Don’t Think, Shop

Brands and vendors don't want us to think about our style needs, they want us to shop and spend mindlessly.

Back when I worked with personal style clients, one of the first things I made them do was write. I sent them a laundry list of questions about their personal style preferences and choices: Tell me about brands you like and brands you hate, styles you love and styles you wish you could wear. List 5-10 adjectives that describe your style. Are you a skirt girl, pants girl, or both? Do you wear dresses, and if so, what style? Can you wear heels, and do you like to? Name a celebrity whose style you admire and tell me why. Introspective questions like these are helpful to nearly everyone who answers them. And I do NOT believe that’s because there is some magic set of questions that unlocks the secrets of great style. I believe it’s because we are trained to give only cursory thought to our personal style choices.

There are lots of books about style, and bits of style advice filter through from TV and magazines. Some of this advice urges us to be mindful shoppers and evaluate items before buying, and some of it focuses on jettisoning pieces that no longer work. But very little of it asks us to think seriously about what we’re already wearing and why, or encourages us to utilize what’s already hanging in our closets. Instead, most of this advice is tied directly to shopping.

We are told overtly and covertly that new stuff will fix our style hang-ups. Buy this thing and and you’ll finally be stylish. Add this item and your wardrobe will be complete. Wear this garment and your chic factor is instantly upped. Look like this celebrity and you’ll be a better version of yourself. Strap on this contraption and all of your body-image woes will vanish. The vast majority of entities that deal in style and fashion do so through shopping, so it is in their best interests to keep us buying. When we take the time to think about what we truly need, what may actually work for our styles, which items will get the most use beyond season-of-purchase, these folks become downright panicky. They want us to funnel our dissatisfaction with our current wardrobes into procuring new wardrobes, and never counsel us to work with what we’ve got. Or even think critically about what we’ve got. The longer I work with my clients on honing their personal styles, the more attuned I become to these, “Don’t think, shop” messages.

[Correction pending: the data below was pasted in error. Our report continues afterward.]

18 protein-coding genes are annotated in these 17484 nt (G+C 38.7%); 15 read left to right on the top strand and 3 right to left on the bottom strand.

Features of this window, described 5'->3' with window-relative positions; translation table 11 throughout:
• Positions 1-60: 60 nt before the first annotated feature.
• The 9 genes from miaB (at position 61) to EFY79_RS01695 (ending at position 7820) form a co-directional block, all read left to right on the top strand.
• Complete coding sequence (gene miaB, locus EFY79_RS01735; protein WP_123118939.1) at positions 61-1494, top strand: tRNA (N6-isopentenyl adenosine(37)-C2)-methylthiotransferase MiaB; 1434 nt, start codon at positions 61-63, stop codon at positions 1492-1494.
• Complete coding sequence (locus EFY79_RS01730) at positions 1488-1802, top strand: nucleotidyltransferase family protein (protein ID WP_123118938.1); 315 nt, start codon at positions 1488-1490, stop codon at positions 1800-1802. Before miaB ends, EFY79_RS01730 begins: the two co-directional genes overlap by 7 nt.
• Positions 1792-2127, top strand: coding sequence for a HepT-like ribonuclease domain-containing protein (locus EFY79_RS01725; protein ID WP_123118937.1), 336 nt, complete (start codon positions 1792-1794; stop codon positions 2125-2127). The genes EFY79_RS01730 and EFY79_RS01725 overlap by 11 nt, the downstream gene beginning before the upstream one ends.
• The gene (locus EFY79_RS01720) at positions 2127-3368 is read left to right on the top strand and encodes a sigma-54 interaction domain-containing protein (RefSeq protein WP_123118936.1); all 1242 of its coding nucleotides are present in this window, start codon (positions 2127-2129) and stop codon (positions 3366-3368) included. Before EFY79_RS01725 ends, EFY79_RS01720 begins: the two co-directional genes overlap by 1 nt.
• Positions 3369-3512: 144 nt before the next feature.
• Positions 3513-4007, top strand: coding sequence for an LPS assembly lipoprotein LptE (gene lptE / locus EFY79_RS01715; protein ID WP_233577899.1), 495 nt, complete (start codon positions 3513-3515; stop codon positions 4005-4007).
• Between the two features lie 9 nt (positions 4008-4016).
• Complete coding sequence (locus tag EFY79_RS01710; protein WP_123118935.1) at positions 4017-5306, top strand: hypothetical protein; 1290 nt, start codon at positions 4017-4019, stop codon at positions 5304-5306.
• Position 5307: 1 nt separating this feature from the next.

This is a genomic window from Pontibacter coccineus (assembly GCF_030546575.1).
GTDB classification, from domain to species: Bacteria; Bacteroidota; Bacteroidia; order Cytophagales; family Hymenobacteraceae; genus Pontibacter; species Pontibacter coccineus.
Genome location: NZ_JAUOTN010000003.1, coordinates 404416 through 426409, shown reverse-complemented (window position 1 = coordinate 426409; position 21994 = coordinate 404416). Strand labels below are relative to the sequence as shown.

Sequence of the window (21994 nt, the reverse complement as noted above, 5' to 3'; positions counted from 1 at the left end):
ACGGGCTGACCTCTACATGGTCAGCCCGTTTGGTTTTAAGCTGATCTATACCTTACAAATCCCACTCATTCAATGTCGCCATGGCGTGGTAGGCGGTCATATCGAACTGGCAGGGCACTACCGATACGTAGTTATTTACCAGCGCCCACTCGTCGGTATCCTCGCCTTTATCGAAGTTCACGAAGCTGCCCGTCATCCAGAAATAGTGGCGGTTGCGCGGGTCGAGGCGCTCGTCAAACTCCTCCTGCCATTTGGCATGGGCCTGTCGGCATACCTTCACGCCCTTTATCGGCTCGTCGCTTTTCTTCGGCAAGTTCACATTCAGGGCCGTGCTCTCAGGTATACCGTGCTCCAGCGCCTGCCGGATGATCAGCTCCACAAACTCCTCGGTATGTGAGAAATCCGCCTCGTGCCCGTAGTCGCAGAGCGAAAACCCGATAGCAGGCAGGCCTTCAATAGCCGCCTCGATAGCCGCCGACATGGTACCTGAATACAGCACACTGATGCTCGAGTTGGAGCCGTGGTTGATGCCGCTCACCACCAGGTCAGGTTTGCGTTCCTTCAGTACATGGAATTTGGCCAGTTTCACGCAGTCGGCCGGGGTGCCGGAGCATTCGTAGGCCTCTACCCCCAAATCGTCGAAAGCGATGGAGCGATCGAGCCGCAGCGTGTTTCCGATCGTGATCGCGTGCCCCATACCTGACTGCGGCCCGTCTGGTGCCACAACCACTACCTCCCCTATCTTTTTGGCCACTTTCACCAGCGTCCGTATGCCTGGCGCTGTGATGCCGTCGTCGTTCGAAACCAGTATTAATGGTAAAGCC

I had clients who wanted to skip the closet consult and go directly to personal shopping. I always encouraged them to do some analysis and writing first – even if they don’t want a formal consult – because I knew that introspection would prove valuable. Very few of us are completely content with our wardrobes or styles, so many of us feel near-constant urges to make change. But if we don’t examine our current behaviors and choices, we’ll have a harder time making informed and intentional choices in the future. Our current closets might not be working for us, but filling them with new stuff that was chosen without any examination of how the old stuff got there probably won’t work for us either.